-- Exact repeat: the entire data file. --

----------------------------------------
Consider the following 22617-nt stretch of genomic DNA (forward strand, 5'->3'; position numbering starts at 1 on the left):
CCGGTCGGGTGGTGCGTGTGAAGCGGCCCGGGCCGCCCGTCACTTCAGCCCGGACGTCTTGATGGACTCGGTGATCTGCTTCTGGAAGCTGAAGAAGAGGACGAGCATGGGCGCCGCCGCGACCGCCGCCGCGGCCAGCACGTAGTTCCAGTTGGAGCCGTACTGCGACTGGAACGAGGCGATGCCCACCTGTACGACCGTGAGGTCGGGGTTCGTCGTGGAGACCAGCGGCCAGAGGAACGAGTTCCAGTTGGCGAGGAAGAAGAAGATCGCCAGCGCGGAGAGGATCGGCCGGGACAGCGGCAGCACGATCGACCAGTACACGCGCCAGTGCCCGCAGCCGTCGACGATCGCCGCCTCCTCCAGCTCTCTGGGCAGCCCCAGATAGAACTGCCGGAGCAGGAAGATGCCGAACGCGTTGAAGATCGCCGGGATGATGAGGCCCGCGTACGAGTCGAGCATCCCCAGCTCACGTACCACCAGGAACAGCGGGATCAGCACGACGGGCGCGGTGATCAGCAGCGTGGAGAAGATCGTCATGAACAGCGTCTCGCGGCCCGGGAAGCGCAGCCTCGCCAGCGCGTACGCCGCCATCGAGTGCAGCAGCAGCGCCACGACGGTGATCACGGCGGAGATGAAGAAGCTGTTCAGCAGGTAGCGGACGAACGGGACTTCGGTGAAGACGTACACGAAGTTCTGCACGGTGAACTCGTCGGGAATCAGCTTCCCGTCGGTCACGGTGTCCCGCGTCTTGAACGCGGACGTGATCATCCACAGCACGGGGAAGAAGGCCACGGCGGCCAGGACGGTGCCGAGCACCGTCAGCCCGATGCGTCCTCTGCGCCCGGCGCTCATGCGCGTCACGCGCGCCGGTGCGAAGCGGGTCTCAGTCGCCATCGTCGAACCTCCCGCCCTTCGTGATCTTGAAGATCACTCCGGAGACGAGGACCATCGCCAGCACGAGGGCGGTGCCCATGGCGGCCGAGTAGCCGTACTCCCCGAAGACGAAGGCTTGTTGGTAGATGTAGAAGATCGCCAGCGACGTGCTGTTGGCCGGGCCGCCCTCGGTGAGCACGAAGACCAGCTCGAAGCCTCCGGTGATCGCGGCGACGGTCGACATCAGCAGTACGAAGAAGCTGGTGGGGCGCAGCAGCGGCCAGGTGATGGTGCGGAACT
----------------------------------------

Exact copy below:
Consider the following 22617-nt stretch of genomic DNA (forward strand, 5'->3'; position numbering starts at 1 on the left):
CCGGTCGGGTGGTGCGTGTGAAGCGGCCCGGGCCGCCCGTCACTTCAGCCCGGACGTCTTGATGGACTCGGTGATCTGCTTCTGGAAGCTGAAGAAGAGGACGAGCATGGGCGCCGCCGCGACCGCCGCCGCGGCCAGCACGTAGTTCCAGTTGGAGCCGTACTGCGACTGGAACGAGGCGATGCCCACCTGTACGACCGTGAGGTCGGGGTTCGTCGTGGAGACCAGCGGCCAGAGGAACGAGTTCCAGTTGGCGAGGAAGAAGAAGATCGCCAGCGCGGAGAGGATCGGCCGGGACAGCGGCAGCACGATCGACCAGTACACGCGCCAGTGCCCGCAGCCGTCGACGATCGCCGCCTCCTCCAGCTCTCTGGGCAGCCCCAGATAGAACTGCCGGAGCAGGAAGATGCCGAACGCGTTGAAGATCGCCGGGATGATGAGGCCCGCGTACGAGTCGAGCATCCCCAGCTCACGTACCACCAGGAACAGCGGGATCAGCACGACGGGCGCGGTGATCAGCAGCGTGGAGAAGATCGTCATGAACAGCGTCTCGCGGCCCGGGAAGCGCAGCCTCGCCAGCGCGTACGCCGCCATCGAGTGCAGCAGCAGCGCCACGACGGTGATCACGGCGGAGATGAAGAAGCTGTTCAGCAGGTAGCGGACGAACGGGACTTCGGTGAAGACGTACACGAAGTTCTGCACGGTGAACTCGTCGGGAATCAGCTTCCCGTCGGTCACGGTGTCCCGCGTCTTGAACGCGGACGTGATCATCCACAGCACGGGGAAGAAGGCCACGGCGGCCAGGACGGTGCCGAGCACCGTCAGCCCGATGCGTCCTCTGCGCCCGGCGCTCATGCGCGTCACGCGCGCCGGTGCGAAGCGGGTCTCAGTCGCCATCGTCGAACCTCCCGCCCTTCGTGATCTTGAAGATCACTCCGGAGACGAGGACCATCGCCAGCACGAGGGCGGTGCCCATGGCGGCCGAGTAGCCGTACTCCCCGAAGACGAAGGCTTGTTGGTAGATGTAGAAGATCGCCAGCGACGTGCTGTTGGCCGGGCCGCCCTCGGTGAGCACGAAGACCAGCTCGAAGCCTCCGGTGATCGCGGCGACGGTCGACATCAGCAGTACGAAGAAGCTGGTGGGGCGCAGCAGCGGCCAGGTGATGGTGCGGAACT